Director, Collective Change Lab
Katherine Milligan is a Director at the Collective Change Lab, a think tank that provides practical inspiration, insight, and guidance for attaining transformational collective change. Named a “Top 100 Women in Social Entrepreneurship” by the Euclid Network, Katherine is affiliated with many innovation and entrepreneurship networks, including as a founding member of the Geneva Innovation Movement, an elea Fellow at IMD, an Accelerate2030 Advisory Council Member, an Unreasonable Mentor, a board member of Water for People, and a member of the Learning Partner Group of The Wellbeing Project. She teaches courses on social innovation and entrepreneurship at the Graduate Institute of International and Development Studies and Fordham University and is the author of 20 publications, articles, and blogs published by International Institute of Economics, Stanford Social Innovation Review, MIT journal Innovations, Forum Agenda, and the Harvard Business School. Previously, she was the Executive Director of the Schwab Foundation for Social Entrepreneurship, the sister organization of the World Economic Forum, which supports the largest community of late-stage social entrepreneurs in the world.
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Read on for an exclusive Q&A with Katherine ahead of the Summit:
What does wellbeing mean to you?
To quote Reverend angel Kyodo williams, “There is this place of vulnerability from which truly transformative action must come from…For us to transform as a society, we have to allow ourselves to be transformed as individuals.” To me, wellbeing is that individual transformation that makes societal transformation possible.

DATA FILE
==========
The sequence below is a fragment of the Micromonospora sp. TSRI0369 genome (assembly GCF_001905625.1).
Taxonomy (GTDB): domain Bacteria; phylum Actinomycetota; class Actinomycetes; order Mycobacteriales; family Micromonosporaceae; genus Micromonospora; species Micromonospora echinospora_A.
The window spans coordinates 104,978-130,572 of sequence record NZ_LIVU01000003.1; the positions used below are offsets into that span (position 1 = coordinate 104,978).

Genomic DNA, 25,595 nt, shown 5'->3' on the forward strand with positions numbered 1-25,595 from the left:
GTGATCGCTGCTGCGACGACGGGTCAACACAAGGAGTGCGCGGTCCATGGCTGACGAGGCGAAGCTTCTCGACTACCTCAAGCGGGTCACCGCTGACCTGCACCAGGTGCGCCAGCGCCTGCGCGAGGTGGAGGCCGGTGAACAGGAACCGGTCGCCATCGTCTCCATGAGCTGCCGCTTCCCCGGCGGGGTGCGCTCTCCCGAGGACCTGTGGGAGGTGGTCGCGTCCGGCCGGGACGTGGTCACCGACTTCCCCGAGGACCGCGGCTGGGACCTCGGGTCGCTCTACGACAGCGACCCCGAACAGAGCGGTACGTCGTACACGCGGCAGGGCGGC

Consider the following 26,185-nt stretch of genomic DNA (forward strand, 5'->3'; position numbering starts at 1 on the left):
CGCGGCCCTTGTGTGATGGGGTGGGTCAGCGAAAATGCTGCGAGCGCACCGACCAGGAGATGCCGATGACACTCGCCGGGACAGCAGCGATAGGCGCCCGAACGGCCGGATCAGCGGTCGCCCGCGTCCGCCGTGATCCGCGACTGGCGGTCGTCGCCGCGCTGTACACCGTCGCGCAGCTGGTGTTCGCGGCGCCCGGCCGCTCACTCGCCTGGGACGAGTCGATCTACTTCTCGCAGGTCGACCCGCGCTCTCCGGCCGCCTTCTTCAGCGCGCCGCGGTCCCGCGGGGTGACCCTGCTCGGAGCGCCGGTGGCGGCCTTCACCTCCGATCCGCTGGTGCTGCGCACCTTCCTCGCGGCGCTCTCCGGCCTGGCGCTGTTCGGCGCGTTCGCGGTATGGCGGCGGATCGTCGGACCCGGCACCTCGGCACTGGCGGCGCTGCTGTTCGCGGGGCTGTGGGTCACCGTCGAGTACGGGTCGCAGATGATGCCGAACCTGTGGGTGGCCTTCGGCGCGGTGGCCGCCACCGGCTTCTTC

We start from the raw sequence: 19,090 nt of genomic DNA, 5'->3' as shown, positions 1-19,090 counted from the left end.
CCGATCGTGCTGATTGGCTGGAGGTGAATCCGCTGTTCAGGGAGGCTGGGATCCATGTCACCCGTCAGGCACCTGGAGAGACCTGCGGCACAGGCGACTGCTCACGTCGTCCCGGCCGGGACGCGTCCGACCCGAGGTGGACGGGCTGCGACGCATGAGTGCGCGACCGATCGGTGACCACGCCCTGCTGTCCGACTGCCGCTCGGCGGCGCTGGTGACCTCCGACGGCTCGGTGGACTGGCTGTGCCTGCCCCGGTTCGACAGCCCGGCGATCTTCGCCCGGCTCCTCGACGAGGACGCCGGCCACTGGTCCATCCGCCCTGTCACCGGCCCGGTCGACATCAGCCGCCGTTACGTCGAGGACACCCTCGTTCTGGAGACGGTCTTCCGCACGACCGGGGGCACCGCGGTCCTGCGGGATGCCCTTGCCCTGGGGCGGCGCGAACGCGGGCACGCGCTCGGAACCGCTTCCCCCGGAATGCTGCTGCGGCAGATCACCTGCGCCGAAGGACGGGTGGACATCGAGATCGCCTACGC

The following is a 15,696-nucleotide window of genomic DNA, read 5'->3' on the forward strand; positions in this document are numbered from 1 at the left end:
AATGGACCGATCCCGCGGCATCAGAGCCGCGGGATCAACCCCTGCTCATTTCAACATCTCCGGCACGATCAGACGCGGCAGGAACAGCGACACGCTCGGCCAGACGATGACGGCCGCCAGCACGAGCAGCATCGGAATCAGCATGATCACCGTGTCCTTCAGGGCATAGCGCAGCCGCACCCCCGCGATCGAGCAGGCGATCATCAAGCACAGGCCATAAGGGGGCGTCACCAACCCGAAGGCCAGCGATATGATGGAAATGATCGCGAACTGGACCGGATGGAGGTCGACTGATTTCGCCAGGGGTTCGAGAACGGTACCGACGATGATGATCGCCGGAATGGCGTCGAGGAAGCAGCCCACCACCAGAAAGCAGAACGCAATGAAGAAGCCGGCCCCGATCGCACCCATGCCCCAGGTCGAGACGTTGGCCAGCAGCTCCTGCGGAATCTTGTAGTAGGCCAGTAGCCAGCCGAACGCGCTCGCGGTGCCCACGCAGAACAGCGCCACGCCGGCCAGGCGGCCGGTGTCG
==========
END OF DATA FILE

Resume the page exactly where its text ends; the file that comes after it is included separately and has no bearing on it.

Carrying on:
Why are you looking forward to being part of The Wellbeing Summit?
I am most looking forward to deepening relationships with other leaders and fellow travellers who are working for a more just and sustainable world.
How does your work connect to wellbeing?
At the Collective Change Lab, our mission is to shift the discourse about how systems change happens based on what we believe, grounded in a fundamental insight that systems do not transform until the people in them do. Transforming systems towards justice and equity means supporting people in the system to change in fundamentally consciousness-altering ways. Inner change, or supporting people to evolve towards a state of inner wellbeing, is an important part of that process.
How do the topics you will explore at the Summit bring you and your audience closer to wellbeing?
Many of the largest systemic issues we face have intergenerational trauma at their roots. But what does it mean to say that there is systemic level trauma? What words do you use and how do you describe it? These are the questions we are asking dozens of social change leaders working in multiple countries. Our goal is to articulate a common language along with a set of symptoms or manifestations of trauma at a systemic level. Hopefully, by weaving together their experiences and insights, we can help shed light on the connection between intergenerational trauma and systems change in a way that’s accessible to other social sector leaders. Because right now, trauma is just not part of the mainstream conversation about social change – and that needs to change.